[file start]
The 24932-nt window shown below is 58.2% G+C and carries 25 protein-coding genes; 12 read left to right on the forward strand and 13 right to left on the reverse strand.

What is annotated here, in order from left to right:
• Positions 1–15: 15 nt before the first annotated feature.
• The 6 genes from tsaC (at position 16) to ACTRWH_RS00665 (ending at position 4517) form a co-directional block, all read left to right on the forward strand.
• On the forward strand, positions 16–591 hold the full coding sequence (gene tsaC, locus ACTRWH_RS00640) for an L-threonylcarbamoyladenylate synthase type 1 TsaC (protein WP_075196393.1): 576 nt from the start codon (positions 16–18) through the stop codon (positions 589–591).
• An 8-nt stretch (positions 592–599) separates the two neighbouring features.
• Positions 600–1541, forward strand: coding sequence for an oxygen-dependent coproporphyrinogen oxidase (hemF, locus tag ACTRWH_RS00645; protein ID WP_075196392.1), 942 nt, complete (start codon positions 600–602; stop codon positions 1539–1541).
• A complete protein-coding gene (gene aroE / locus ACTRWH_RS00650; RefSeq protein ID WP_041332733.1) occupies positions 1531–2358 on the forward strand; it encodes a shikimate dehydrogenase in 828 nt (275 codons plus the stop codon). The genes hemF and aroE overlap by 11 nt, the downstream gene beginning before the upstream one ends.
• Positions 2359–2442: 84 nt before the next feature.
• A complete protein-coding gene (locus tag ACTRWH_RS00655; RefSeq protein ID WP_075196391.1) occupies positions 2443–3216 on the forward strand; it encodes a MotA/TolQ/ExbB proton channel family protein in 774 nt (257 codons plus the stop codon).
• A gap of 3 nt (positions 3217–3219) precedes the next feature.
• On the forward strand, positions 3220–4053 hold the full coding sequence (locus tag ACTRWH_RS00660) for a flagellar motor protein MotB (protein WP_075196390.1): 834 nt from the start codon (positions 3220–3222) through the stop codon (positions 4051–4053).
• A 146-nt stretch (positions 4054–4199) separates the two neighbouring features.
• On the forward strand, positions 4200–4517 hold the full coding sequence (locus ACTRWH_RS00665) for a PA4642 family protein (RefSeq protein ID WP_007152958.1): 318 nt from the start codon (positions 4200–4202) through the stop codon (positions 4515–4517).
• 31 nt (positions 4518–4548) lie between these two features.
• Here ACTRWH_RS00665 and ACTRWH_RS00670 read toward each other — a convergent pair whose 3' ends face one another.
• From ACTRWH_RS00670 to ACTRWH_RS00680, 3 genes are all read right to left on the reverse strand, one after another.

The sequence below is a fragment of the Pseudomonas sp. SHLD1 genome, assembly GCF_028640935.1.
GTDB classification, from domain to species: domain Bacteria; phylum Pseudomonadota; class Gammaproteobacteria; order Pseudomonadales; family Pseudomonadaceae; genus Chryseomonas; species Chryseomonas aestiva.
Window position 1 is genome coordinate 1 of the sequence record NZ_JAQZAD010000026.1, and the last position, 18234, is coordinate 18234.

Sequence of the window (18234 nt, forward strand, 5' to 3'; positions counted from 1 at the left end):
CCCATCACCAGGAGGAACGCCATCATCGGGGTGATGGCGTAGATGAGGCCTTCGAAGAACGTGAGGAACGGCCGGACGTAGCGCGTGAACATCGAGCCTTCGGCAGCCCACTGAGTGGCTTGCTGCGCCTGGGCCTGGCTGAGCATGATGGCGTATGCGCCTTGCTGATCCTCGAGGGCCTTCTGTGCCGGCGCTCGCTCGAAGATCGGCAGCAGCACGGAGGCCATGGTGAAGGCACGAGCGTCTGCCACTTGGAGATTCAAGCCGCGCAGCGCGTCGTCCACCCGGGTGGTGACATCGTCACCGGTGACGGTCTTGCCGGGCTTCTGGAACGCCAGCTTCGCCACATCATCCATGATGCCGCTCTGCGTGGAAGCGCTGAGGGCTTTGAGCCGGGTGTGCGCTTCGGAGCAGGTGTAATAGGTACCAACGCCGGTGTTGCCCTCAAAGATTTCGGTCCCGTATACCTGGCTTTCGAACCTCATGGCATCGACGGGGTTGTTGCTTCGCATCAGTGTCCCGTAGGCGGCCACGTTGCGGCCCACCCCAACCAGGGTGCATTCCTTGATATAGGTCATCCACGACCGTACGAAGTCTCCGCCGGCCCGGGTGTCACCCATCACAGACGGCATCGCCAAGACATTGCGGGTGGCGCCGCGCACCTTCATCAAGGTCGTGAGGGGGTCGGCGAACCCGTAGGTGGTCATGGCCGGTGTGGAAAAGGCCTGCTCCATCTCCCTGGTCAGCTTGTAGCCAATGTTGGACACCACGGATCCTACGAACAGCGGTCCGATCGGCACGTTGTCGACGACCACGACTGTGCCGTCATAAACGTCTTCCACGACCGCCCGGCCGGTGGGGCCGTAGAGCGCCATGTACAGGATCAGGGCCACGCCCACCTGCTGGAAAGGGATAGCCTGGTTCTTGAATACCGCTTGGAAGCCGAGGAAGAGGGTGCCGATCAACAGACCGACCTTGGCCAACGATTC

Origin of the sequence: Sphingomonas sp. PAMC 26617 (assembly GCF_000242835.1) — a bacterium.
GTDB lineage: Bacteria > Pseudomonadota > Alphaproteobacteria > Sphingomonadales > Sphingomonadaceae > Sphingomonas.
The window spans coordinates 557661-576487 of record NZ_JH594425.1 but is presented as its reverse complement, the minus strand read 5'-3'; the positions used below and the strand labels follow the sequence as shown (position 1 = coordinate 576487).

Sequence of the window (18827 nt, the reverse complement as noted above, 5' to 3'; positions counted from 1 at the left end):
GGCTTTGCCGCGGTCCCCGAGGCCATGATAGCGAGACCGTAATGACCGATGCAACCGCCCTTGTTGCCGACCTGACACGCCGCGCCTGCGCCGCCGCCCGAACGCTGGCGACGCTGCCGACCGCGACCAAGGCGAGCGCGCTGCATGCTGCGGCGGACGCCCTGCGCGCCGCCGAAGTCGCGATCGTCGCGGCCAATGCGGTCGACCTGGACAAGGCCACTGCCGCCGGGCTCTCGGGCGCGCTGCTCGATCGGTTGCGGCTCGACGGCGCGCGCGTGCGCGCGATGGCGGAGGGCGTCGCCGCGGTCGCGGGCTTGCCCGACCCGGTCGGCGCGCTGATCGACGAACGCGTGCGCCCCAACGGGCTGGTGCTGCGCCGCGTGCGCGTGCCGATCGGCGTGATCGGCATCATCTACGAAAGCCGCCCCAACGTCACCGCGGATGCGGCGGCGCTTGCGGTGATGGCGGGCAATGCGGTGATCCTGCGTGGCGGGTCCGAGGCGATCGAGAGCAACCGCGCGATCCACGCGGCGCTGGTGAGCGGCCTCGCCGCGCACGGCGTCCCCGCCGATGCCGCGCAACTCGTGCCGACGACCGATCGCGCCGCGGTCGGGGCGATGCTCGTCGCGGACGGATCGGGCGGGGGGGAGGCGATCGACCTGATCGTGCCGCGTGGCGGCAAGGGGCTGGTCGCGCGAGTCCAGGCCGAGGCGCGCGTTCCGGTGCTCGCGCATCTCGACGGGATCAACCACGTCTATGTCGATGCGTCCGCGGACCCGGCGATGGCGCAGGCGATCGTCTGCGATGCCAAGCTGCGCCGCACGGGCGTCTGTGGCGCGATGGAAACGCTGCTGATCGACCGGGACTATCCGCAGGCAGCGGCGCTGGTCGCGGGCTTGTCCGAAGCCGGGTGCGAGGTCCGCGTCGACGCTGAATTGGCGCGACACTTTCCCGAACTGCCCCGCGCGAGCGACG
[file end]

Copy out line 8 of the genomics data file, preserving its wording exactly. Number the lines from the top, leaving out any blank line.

• A complete protein-coding gene (gene aroE / locus ACTRWH_RS00650; RefSeq protein ID WP_041332733.1) occupies positions 1531–2358 on the forward strand; it encodes a shikimate dehydrogenase in 828 nt (275 codons plus the stop codon). The genes hemF and aroE overlap by 11 nt, the downstream gene beginning before the upstream one ends.